May 11, 2013

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I attended a gathering of Charismatic Catholics* at which the speaker was a former Four Square Gospel minister who had converted to Catholicism. He told of the miraculous healings he had done among the “born again” crowd, including once raising a young man from the dead.

He became Catholic when he married his second wife after he had lost his first to cancer. I learned that several months after this talk his second wife also died of cancer. On the surface, this seems a form of duality – the miracle worker who cannot save his owned loved ones – the cobbler’s children who have no shoes. However, we live in a physical world, a world of mortality. Even the young man who was raised from the dead will one day return there, just like Lazarus 2000 years ago.

This gentleman told us that the greatest healer in our world is the Catholic Eucharist. That is actually a logical conclusion arising from the belief that through transubstantiation the bread and the wine become the body and blood of Christ. The physical and the divine are merged, so there is no longer a duality, only a perfect unity.

I feel confident that all of the Charismatics present were completely confident in that belief. I did not get the feeling, though, that many of them would be considered mystics. They knew the formerly physical bread and wine can merge with and become divine, but most of them would not believe themselves to have also merged and become divine. Rather, there would always be a separation between us mere mortals and the Godhead, the Christ, the divine. Thus, transubstantiation eroded the concept of duality only to a point. The person receiving communion still remained separate from the consecrated host.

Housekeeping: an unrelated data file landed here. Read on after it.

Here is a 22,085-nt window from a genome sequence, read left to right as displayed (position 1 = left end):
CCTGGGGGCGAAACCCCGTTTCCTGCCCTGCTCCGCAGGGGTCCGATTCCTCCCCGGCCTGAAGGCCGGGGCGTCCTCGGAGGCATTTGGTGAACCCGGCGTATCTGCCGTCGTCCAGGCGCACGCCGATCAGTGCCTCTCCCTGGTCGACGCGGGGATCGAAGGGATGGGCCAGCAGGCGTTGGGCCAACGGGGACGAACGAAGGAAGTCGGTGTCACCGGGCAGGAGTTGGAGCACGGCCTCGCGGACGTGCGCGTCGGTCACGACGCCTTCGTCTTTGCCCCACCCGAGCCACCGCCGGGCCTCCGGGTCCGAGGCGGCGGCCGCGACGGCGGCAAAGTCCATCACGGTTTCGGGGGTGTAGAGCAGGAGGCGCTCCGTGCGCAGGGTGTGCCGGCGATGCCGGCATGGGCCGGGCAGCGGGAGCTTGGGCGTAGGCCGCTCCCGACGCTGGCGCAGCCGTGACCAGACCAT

A mass was celebrated after the gentleman had given his talk. We were advised to pay attention to the whole process of communion, and to consider what healing we would want for ourselves or our families as we actually received the sacrament. As I walked toward the altar, I thought, “I’m healthy now. My whole family seems healthy. I feel fortunate.” I did not know that within the next year I would lose both my parents and my brother would be fighting the disease that would take his life. I have looked back on that time and considered the duality between my perceptions and what we call reality. Continue reading